Running Out of Runway
Typically I don’t discuss my personal life or experiences in this forum, I now realize how much of a missed opportunity that has been. While people sometimes enjoy reading how-to guides and the “Top 10 Tips for X,” it’s the personal, and hopefully relatable stories that really move people and resonates with them. This story is about the moment when you get the sobering realization that you are speeding rapidly down the runway, and you better take off very soon…
So, a couple of weeks ago, my fiancé and I were invited out to dinner with my future in-laws. Initially it seemed normal enough, and I didn’t think much of it as dinner with them is pretty common. But then all of a suddenly it dawned on me, I was about to get grilled.
To set the scene a bit, while my future father-in-law is one of the nicest men around and we do have a great relationship, he is also a typical alpha-male and very successful self-made entrepreneur in the aviation industry. He knows better than anyone the struggle it is to start your own business, but at the same time he also has his only daughter’s present and future to be concerned about, and he wanted reassurance that both were in good hands.
Now, I’m an eternal optimist for the most part, so I excitedly began telling him about all the amazing opportunities I have going on, the wonderful current clients and projects, the great prospective ones coming up, etc. Success is a foregone conclusion in my mind, and only a matter of time. The thought of failure doesn’t even cross my mind.
Needless to say, he was thoroughly unimpressed. He had heard similar things like this from me before but at this point wanted to see real tangible results. He now wanted me to put a deadline on when, if I wasn’t making enough money that I would give up my dream, face reality and get a real job to make real money. Up until this conversation I hadn’t really made the connection that what some people (like myself) consider optimism, others consider bull shit. I can’t say I blame him. After all, over a very long career he’s seen it all before, and seen many optimistic young men just like me with all the passion in the world still fail.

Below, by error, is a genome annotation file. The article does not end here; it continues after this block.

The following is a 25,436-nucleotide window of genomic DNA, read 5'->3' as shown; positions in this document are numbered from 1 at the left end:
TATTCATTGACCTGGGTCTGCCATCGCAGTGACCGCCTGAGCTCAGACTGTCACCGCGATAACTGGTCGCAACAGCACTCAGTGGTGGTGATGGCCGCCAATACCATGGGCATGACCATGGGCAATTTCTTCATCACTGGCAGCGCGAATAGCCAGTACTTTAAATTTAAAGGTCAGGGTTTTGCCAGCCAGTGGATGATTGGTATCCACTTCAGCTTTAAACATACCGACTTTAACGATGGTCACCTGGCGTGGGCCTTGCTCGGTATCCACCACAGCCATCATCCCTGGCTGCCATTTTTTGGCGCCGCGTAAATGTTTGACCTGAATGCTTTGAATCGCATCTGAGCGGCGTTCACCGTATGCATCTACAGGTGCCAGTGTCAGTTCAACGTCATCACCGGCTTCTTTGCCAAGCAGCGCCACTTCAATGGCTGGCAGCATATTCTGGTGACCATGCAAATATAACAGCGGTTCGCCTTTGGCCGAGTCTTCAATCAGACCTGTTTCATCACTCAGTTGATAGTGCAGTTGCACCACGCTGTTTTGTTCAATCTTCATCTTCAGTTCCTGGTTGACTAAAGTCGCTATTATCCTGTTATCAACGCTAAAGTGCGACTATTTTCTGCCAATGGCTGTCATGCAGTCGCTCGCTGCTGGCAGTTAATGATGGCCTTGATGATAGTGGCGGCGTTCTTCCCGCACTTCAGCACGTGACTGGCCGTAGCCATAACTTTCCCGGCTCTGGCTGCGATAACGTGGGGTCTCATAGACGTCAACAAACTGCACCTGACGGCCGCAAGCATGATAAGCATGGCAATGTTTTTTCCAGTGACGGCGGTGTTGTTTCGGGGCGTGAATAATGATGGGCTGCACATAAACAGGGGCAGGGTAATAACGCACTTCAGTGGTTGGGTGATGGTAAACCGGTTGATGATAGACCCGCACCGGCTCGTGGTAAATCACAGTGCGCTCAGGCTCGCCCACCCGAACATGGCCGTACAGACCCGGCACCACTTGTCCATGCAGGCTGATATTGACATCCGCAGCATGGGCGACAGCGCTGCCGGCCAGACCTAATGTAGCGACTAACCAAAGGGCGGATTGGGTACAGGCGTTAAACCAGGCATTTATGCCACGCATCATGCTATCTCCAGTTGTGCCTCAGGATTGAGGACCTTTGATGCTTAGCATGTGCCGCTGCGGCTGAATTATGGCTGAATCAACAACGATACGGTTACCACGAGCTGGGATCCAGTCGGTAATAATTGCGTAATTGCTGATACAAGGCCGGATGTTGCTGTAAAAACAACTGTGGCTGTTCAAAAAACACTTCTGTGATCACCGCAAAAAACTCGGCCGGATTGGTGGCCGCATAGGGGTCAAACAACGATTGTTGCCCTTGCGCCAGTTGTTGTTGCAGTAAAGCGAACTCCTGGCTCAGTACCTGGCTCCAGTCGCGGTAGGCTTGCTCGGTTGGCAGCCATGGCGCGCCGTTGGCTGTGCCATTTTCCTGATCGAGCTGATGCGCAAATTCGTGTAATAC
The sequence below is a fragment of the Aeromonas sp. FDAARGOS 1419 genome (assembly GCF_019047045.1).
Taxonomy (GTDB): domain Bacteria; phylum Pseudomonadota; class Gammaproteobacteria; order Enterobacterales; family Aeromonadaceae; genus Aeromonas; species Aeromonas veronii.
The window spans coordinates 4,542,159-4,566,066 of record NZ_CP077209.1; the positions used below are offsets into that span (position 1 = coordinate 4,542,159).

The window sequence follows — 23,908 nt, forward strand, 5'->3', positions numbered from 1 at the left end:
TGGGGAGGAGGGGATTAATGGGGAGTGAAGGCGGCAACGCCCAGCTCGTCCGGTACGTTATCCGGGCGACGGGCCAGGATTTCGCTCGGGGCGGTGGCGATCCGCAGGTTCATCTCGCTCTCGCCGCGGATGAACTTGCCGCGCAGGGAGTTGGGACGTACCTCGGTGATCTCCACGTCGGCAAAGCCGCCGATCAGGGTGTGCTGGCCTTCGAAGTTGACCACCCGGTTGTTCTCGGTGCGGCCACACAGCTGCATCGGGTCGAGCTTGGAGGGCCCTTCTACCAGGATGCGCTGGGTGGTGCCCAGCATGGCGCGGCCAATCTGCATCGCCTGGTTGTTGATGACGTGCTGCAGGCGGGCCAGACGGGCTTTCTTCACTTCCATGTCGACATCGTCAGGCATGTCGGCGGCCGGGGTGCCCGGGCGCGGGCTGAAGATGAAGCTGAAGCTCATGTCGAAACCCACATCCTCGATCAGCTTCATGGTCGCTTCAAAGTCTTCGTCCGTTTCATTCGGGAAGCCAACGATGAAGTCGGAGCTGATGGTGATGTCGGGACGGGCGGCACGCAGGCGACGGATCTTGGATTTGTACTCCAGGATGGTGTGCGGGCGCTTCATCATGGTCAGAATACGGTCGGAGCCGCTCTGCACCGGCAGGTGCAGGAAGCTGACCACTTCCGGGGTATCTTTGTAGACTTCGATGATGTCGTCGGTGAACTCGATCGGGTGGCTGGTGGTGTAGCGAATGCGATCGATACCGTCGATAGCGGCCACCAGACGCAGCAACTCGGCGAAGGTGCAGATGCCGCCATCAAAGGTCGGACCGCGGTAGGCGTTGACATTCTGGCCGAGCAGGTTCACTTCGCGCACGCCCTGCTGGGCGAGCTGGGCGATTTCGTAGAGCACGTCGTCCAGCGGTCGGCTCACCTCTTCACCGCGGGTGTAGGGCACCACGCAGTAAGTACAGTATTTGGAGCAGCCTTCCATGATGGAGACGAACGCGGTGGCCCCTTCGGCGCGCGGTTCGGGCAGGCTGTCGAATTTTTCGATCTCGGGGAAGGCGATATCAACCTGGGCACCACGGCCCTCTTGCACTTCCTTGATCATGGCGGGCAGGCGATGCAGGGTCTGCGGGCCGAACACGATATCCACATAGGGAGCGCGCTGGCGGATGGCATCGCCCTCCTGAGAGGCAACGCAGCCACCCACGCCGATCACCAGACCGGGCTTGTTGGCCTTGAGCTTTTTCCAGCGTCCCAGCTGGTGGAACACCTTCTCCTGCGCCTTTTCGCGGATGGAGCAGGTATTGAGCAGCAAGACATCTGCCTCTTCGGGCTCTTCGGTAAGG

While I was feeling pretty down after this conversation, I certainly wasn’t going to let it defeat me. After the initial sting wore off I realized that I had two choices: I could take his advice and go update my resume, or I could use it as motivation to light a fire and get back to work.
Obviously I chose the latter, as some of the recent success I’ve been having prior to this was extremely encouraging and I just know that this is what I’m meant to be doing. But I also knew that I needed to tweak my approach.
Now I have simplified my priorities to the following: provide exceptional service for the clients I already have, track my time and bill them regularly (unfortunately collecting is by far the hardest part of being an entrepreneur), and then focus on bringing in new business after the first two are covered.
At the time it was a very awkward and uncomfortable conversation with my future father-in-law, but in hindsight it was very necessary. In the couple weeks since I’ve been much more focused and disciplined in the day-to-day operations of my business. I’ve always had a keen instinct for self-preservation (that’s even more so now that I have others to take care of as well) so there’s really no greater motivation than realizing that if you don’t soon take off, you’re going to crash and burn.
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